All Cabinet members expressed their approval for what they referred to as an ‘innovative’ and ‘exciting’ budget which takes forward the Council’s digital delivery programme, prospects for the Council becoming involved in housebuilding in the borough and a raft of initiatives to support the town centres of both Newcastle and Kidsgrove.
In addition to revenue proposals, Cabinet members also considered the Capital Strategy which sets out how the Council proposes to spend capital resources to achieve its corporate and service objectives.
It is proposed to spend just under £19 million in the year ahead on capital projects linked directly to corporate priorities such as housing improvements, vehicle replacement, enhancements to council buildings and properties such as the museum and Jubilee2 and also “modernisation of the Council.”
The Capital Strategy is now a ten-year plan. Until this year the Capital Strategy has been set for a period of three years.
It is not intended to borrow to fund the 2019/20 programme, provided forecast asset sales occur and realise the projected capital receipts. However, it is anticipated that prudential borrowing will be required to fund capital projects in 2020/21 and 2021/22.
Cabinet notes that it is a normal activity for councils to have some borrowing and that local authorities are able to access favourable rates.
Cabinet also discussed the Investment Strategy which outlines options for the Council’s surplus cash, if such becomes available, which could include lending to or buying shares in other organisations, or investing to earn extra income.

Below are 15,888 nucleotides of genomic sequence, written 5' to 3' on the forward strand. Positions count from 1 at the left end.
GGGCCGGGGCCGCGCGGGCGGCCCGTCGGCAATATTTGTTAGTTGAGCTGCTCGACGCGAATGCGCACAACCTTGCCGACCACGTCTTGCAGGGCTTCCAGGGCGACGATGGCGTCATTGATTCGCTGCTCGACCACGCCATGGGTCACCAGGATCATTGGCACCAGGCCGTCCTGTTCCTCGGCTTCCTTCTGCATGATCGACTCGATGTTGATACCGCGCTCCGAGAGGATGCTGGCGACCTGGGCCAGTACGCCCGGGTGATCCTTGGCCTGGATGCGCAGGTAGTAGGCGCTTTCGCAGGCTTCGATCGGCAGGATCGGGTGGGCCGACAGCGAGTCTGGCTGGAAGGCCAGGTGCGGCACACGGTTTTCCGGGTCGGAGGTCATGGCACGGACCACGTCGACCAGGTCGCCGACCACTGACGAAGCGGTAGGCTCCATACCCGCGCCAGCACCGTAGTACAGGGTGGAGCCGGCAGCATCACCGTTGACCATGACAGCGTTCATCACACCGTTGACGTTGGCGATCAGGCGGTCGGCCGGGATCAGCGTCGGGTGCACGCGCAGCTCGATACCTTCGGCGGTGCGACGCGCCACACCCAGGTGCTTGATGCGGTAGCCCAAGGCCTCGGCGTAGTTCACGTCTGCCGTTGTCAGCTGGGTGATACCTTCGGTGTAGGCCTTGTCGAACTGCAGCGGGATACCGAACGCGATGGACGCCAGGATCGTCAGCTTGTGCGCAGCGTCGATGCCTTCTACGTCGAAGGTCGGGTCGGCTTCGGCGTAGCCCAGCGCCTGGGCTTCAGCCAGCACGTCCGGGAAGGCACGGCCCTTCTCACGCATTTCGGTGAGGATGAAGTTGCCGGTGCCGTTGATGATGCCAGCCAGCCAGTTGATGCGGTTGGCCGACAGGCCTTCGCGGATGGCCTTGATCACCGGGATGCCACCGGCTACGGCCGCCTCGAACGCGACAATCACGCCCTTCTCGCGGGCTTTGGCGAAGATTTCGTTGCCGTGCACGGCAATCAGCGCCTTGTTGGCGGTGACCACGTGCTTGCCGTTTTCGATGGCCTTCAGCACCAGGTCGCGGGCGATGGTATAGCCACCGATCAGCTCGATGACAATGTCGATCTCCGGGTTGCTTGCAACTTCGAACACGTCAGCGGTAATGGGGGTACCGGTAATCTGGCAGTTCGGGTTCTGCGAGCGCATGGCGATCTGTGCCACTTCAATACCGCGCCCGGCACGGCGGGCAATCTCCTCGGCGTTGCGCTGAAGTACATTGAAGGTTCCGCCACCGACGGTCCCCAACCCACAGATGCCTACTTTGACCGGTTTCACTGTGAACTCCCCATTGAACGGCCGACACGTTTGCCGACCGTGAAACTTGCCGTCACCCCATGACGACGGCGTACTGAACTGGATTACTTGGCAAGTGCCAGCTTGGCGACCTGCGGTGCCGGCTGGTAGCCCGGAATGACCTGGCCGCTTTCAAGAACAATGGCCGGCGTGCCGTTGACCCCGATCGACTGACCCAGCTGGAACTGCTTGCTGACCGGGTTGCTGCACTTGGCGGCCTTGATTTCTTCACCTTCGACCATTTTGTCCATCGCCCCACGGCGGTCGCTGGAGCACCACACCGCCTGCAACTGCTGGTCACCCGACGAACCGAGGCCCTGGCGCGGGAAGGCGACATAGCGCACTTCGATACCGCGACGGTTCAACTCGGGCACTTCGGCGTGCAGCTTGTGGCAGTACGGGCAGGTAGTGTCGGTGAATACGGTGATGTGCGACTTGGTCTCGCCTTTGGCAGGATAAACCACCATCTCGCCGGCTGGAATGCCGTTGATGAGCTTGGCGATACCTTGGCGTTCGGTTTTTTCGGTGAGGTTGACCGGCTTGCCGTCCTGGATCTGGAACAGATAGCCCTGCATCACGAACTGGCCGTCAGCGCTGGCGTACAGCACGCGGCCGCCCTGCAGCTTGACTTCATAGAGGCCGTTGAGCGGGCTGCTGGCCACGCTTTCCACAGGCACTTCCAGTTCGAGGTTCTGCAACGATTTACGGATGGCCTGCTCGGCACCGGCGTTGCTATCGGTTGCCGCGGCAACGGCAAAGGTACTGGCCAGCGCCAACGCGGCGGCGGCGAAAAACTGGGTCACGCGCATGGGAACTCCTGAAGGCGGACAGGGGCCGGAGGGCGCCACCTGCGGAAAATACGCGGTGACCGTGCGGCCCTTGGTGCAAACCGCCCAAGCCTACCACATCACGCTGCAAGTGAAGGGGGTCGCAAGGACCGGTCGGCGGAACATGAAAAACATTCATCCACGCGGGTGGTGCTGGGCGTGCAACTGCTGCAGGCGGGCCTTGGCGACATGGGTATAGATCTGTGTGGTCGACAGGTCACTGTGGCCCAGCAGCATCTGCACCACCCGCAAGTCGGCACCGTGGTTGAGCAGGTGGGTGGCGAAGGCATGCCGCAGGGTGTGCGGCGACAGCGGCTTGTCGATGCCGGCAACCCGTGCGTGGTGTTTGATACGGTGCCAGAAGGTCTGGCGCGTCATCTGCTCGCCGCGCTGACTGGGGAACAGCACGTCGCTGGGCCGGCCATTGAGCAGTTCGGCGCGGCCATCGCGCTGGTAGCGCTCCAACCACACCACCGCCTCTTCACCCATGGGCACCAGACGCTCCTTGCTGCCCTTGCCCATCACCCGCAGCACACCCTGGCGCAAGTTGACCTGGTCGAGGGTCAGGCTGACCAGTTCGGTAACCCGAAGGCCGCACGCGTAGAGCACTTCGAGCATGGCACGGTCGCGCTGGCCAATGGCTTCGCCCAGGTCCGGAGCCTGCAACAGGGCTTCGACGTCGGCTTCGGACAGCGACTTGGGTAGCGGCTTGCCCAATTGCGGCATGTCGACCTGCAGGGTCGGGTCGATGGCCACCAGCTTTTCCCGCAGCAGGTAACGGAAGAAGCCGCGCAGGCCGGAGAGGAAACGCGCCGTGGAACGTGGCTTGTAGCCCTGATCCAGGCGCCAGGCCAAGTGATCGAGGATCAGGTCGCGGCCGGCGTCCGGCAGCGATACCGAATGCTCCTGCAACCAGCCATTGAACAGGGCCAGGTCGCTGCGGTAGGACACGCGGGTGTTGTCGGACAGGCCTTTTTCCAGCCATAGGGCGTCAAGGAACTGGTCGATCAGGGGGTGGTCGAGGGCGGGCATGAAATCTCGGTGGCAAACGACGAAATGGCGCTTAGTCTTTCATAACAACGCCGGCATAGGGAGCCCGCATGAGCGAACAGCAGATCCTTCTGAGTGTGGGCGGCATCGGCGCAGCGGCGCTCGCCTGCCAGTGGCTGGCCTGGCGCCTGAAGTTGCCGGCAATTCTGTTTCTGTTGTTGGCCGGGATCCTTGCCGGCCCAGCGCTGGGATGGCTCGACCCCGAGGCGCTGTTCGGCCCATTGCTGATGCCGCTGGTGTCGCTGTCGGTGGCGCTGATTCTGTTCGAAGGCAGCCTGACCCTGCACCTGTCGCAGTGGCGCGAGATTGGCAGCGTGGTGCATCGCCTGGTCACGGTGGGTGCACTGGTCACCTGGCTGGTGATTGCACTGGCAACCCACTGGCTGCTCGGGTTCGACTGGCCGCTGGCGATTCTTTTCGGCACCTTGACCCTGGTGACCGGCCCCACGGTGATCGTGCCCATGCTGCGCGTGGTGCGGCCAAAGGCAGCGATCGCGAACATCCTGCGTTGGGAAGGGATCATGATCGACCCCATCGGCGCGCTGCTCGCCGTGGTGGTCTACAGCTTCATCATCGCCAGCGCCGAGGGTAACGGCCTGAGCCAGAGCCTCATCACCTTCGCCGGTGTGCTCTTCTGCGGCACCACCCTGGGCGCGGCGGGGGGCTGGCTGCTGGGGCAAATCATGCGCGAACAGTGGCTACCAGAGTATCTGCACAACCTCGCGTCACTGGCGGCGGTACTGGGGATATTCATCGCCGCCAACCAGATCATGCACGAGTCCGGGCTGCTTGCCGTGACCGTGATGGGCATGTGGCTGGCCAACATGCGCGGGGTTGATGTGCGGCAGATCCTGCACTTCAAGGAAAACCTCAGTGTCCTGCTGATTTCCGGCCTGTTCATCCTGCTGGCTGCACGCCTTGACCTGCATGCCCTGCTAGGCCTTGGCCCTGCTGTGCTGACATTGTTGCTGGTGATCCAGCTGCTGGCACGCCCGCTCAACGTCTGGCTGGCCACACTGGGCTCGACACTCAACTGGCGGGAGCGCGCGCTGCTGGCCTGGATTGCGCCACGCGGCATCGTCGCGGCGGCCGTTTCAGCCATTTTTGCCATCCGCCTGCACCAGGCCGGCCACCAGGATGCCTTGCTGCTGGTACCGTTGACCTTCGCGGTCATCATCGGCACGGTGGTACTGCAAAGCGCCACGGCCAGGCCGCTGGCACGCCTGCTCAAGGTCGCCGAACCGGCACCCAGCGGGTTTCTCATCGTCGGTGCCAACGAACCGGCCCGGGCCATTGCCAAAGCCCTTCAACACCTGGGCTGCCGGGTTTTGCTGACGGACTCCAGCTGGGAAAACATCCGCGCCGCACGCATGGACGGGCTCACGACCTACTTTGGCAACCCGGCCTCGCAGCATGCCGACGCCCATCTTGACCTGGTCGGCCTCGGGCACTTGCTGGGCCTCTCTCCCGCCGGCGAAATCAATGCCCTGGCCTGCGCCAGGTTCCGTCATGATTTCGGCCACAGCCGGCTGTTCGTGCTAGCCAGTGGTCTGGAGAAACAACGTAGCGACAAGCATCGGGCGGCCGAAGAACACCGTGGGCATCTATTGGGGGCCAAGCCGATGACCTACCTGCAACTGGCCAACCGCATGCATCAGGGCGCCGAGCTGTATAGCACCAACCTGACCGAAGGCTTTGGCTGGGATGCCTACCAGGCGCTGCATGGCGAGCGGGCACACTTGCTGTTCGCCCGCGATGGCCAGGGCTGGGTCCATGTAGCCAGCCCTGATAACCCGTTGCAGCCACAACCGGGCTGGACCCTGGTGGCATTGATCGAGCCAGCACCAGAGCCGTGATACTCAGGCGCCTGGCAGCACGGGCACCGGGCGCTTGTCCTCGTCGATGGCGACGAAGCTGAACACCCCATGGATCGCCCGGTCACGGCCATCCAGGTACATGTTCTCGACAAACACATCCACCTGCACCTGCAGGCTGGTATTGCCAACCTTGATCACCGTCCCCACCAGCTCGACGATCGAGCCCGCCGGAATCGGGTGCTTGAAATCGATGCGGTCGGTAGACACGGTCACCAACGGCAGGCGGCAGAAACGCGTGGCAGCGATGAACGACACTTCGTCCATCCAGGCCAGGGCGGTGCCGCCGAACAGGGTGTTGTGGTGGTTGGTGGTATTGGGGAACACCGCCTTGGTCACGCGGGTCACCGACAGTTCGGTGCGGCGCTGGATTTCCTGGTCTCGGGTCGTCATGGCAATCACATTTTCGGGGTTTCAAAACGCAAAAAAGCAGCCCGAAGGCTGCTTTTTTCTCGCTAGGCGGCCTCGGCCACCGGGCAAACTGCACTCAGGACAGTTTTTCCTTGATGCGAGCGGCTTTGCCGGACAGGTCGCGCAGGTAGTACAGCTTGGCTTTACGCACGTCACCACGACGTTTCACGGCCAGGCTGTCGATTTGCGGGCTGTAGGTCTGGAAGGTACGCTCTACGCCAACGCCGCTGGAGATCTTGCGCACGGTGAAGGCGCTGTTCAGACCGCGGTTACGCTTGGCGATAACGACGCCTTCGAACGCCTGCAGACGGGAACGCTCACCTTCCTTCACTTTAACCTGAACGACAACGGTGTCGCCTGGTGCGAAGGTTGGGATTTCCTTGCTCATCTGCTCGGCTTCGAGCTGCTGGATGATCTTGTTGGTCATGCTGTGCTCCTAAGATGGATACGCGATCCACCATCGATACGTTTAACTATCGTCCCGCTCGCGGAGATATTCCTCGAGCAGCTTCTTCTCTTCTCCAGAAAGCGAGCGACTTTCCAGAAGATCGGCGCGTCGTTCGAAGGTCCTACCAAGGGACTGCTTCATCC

The balance of treasury management investments is expected to fluctuate between £0 and £10m during the 2019/20 financial year.
These investments, should they take place, are contributions to the objectives of the Council to support effective treasury management activities.
These plans, unanimously agreed by Cabinet, will now go to the Council’s Finance, Assets and Performance Scrutiny Committee for comment and final decisions on the content will be taken at a meeting of Full Council on 20 February.
Annual scale of fees and charges
Each year Cabinet considers proposals for the fees and charges to be applied during the following financial year.
The new fees and charges take effect from 1 April 2019 and remain in force until 31 March 2020.
The Medium Term Financial Strategy, agreed by the Cabinet on 19 September 2018, assumed an overall two per cent increase in the amount of income raised from fees and charges in 2019/20 in line with assumptions about the rate of inflation over the period that these charges will be in force, reflecting the real increases in costs being incurred by services.
In reality, the assumed two per cent increase is in fact less than the current rate of inflation (2.4 per cent as at October 2018) and the proposals set out fall broadly in line with the assumed overall increase.
The following considerations apply to the fees and charges:
- The cost of providing the service
- How much income it is desired to generate and why
- Comparison of charges made by other Councils or providers of similar services
- Whose use of services it is desired to subsidise and by how much
- Whose behaviour it is desired to influence and in what ways